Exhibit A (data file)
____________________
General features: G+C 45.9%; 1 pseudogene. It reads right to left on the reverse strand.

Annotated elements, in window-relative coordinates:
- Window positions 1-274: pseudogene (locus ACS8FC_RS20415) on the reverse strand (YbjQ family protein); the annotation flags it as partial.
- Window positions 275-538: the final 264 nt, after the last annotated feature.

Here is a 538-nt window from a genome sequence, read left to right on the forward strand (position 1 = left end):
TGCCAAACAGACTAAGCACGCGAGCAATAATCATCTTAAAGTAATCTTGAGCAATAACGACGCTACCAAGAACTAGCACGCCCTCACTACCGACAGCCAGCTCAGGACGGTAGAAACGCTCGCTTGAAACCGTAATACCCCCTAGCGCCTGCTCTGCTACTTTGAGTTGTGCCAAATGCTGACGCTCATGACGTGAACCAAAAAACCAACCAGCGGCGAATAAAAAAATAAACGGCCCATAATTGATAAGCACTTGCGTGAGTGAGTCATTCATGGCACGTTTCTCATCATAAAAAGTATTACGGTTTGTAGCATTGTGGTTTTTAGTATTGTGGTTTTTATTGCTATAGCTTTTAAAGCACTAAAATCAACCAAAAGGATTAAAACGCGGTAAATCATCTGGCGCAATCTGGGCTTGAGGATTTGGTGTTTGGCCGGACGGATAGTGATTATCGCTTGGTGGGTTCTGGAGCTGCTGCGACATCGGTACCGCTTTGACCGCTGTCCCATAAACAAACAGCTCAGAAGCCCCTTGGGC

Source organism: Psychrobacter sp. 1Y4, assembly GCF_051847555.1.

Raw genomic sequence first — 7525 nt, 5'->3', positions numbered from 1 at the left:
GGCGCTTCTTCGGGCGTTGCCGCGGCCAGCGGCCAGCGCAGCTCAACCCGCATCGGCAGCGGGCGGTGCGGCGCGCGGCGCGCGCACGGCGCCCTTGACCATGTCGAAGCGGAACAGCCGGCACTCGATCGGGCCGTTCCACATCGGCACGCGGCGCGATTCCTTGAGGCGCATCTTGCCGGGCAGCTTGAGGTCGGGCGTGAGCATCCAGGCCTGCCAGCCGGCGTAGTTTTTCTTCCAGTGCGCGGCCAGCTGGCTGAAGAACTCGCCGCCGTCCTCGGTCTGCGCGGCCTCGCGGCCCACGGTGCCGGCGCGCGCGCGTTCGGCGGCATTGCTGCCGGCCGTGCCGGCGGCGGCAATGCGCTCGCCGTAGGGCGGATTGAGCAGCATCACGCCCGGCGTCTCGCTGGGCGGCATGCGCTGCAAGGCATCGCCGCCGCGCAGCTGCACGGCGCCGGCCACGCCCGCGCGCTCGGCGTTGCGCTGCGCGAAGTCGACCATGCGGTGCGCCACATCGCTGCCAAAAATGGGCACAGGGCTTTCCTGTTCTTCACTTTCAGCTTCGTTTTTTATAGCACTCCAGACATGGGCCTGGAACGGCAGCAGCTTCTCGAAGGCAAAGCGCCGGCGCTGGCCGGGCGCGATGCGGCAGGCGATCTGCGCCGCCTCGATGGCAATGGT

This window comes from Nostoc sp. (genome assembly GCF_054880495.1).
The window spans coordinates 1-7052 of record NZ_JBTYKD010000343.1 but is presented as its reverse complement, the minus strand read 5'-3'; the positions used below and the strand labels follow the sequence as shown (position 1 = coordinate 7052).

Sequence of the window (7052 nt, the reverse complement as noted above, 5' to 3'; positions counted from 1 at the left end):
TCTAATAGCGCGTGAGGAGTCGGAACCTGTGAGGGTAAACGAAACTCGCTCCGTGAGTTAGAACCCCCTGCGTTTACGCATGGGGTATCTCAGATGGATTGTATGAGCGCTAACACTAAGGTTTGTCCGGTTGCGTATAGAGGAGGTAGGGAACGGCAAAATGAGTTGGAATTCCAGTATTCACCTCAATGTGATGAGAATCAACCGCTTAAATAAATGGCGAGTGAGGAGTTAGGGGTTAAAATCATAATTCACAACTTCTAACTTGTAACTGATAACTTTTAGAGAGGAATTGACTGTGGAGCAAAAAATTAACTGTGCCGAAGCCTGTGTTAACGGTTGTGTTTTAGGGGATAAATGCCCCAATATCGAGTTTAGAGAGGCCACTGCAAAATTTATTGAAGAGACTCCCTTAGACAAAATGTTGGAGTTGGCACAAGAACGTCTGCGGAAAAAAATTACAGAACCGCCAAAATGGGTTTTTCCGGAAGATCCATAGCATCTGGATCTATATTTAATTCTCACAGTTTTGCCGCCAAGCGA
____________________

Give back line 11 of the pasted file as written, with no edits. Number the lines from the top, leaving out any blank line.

The window spans coordinates 1-7052 of record NZ_JBTYKD010000343.1 but is presented as its reverse complement, the minus strand read 5'-3'; the positions used below and the strand labels follow the sequence as shown (position 1 = coordinate 7052).